Seasonal Produce Spotlight: Benefits of Dill

How to Eat Dill and How Much it Costs.

You may be most familiar with dill as what gives many sauces and dressings their distinctive flavor, but did you know that it’s often used for medicinal purposes as well? That’s because it’s packed with nutrients, and the potential health benefits of dill are many. For that reason, we’re going to look at what dill is, why it’s so good for us, how to eat it and how much it costs. 

What is Dill?

Dill is an annual herb that’s in the Apiaceae family, which also includes celery, parsley and carrots. It has a strong smell and taste, and both its feathery leaves and seeds are used in cooking. It also produces essential oiland has been used for thousands of years1 in middle eastern countries as a medicinal herb and for centuries in Asian traditional medicine3. In fact, the Herb Society of America says that the earliest known record of dill as a medicinal herb was found in Egypt 5,000 years ago, when the plant was referred to as a “soothing medicine.1” 

Dill is a warmer weather herb and, according to The Old Farmer’s Almanac is best grown from seed (as opposed to transplants) after the last frost in the spring4. That means you’ll generally start seeing it at your local farmer’s market in late April, May or June. You can usually find it year-round in the refrigerated produce section at your grocery store.

Nutrients in Dill

One of the benefits of dill in the kitchen and for medicinal purposes is the number of nutrients this herb contains.

Health Benefits of Dill

There are a number of health benefits of dill, which is why it’s long been used in ayurvedic medicines. In that ancient healing system, it’s often used to help relieve digestive issues because it’s mildly diuretic, can relieve intestinal spasms and helps with gas2,3. It’s also used to relieve colic in babies, to motivate lactation in nursing women and help with bad breath3.

Because it’s a strong antioxidant, is anti-inflammatory and has strong “immune properties,” some studies have shown that dill has anti-ageing and anticancer potential3,6. In addition, it’s been shown3 that many of the properties in dill could also be beneficial in the management of diabetes as well as cardiovascular diseases. 

How to Store and Prepare Dill

Dill is best used fresh, which is why it should be bought local if at all possible. It can be stored in a plastic bag in the refrigerator for up to a week. If you aren’t able to use it all during that week, dill can also be frozen or dried. To freeze it, simply spread it in a single layer on a baking sheet and freeze for 24 hours. You can then move the sprigs to a freezer bag and store in the freezer. To dry dill, hang it upside down in a warm (not hot), dry area.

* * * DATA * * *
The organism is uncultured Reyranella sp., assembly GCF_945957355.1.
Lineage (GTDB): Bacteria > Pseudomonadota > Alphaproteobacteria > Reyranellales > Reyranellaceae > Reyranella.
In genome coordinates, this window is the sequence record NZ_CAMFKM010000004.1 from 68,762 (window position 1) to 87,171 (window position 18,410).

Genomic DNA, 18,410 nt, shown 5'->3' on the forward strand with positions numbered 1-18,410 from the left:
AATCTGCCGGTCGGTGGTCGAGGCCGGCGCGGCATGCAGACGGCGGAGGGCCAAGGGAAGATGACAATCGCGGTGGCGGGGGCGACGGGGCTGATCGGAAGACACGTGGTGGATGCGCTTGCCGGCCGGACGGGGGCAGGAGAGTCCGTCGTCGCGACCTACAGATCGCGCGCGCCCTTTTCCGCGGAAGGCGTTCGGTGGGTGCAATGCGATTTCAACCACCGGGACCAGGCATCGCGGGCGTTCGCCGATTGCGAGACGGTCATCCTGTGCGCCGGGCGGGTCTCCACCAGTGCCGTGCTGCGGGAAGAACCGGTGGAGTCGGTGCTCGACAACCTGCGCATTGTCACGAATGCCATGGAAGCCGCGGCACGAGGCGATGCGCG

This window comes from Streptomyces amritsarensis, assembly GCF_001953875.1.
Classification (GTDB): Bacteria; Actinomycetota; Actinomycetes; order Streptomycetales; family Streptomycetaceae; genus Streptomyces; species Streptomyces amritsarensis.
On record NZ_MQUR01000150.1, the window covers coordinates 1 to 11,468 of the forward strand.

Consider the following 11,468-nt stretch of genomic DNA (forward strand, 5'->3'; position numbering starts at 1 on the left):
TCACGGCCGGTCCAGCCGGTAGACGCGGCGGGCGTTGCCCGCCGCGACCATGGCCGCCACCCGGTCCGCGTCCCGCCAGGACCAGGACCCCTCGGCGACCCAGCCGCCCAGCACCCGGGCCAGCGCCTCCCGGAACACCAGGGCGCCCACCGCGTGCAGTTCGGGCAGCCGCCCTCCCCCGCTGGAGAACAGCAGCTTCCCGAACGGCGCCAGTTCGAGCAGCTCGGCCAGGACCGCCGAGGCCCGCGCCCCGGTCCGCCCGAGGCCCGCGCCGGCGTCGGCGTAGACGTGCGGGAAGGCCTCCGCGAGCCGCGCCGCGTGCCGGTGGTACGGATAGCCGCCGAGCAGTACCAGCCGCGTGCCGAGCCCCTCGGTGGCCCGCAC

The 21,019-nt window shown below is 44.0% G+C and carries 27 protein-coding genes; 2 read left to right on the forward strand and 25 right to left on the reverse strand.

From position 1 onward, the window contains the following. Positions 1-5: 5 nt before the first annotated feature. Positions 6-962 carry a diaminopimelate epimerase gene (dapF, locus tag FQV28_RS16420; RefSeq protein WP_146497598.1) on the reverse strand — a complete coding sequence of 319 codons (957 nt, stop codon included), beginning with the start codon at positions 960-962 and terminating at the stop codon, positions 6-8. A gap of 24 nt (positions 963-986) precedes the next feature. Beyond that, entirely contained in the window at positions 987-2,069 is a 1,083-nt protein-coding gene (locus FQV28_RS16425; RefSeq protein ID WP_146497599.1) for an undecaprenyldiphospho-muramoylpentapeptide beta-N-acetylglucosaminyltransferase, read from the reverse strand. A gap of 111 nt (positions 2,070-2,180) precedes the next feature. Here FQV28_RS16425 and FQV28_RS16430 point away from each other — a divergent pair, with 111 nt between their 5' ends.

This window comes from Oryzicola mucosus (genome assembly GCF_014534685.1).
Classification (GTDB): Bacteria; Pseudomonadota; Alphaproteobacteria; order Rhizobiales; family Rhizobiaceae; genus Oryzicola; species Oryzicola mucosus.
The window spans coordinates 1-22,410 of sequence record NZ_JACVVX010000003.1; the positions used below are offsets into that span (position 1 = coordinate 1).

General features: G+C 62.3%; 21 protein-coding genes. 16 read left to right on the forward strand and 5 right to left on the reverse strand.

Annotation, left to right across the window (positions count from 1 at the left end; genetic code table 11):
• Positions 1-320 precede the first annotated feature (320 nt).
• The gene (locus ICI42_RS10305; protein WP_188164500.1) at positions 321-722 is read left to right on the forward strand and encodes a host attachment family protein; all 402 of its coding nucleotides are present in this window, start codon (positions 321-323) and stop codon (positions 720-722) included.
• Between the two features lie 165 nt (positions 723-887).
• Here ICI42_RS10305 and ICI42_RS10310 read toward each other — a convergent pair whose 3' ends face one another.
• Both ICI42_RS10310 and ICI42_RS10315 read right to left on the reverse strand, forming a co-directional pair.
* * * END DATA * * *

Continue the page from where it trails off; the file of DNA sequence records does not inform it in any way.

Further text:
Adding dill is a great way to add plenty of flavor when cooking. It can be used with roasted vegetables and in dips, sauces, dressings, marinades, salads and in adding flavor to fish. Of course, dill is also used to make dill pickles.

Here are some of my favorite recipes that use dill:

Cost of Dill

Bang for buck-wise, dill is an inexpensive way to add flavor to dishes that might otherwise be a little bland (I will easily eat a salad just to get the ranch dressing). Because dill has such a strong smell, it tends to repel pests on its own, so pesticides aren’t usually needed8. For that reason, buying organic probably isn’t a necessity if you’re needing to prioritize how to spend your food dollars. BUT, you’ll probably find that buying dill (even if it’s organic) at your local farmer’s market is much cheaper and more cost-effective than buying it at the store. For the same price or less of what I pay in the store, I can get from the farmer’s market a package that’s easily 2-3 times the amount that I would get in the store. If I don’t need it all at once, I freeze it for the future. 

The price I pay at the farmer’s market is $2 for a big pack of organic. The prices in the store usually run between $1.50 for conventional for much less quantity to $2.99 for organic for much less quantity. If you do buy it in the store, make sure it looks as fresh as possible, and it will still be well worth the price that you pay for it. 

Lean on Your Community

What is your favorite way to use dill – either in cooking or medicinally? Be sure and let us know in the comments below. 


  1. The Herb Society of America’s Essential Guide to Dill.
  2. Jana, S, and G S Shekhawat. “Anethum graveolens: An Indian traditional medicinal herb and spice.” Pharmacognosy reviews vol. 4,8 (2010): 179-84. doi:10.4103/0973-7847.70915.
  3. Goodarzi, Mohammad Taghi et al. “The Role of Anethum graveolens L. (Dill) in the Management of Diabetes.” Journal of tropical medicine vol. 2016 (2016): 1098916. doi:10.1155/2016/1098916.
  4. Jana, S, and G S Shekhawat. “Anethum graveolens: An Indian traditional medicinal herb and spice.” Pharmacognosy reviews vol. 4,8 (2010): 179-84. doi:10.4103/0973-7847.70915.
  5. The Old Farmer’s Almanac.
  6. U.S. Department of Agriculture.
  7. Li Z, Xue Y, Li M, et al. The Antioxidation of Different Fractions of Dill (Anethum graveolens) and Their Influences on Cytokines in Macrophages RAW264.7. J Oleo Sci. 2018;67(12):1535?1541. doi:10.5650/jos.ess18134.
  8. One Green Planet.

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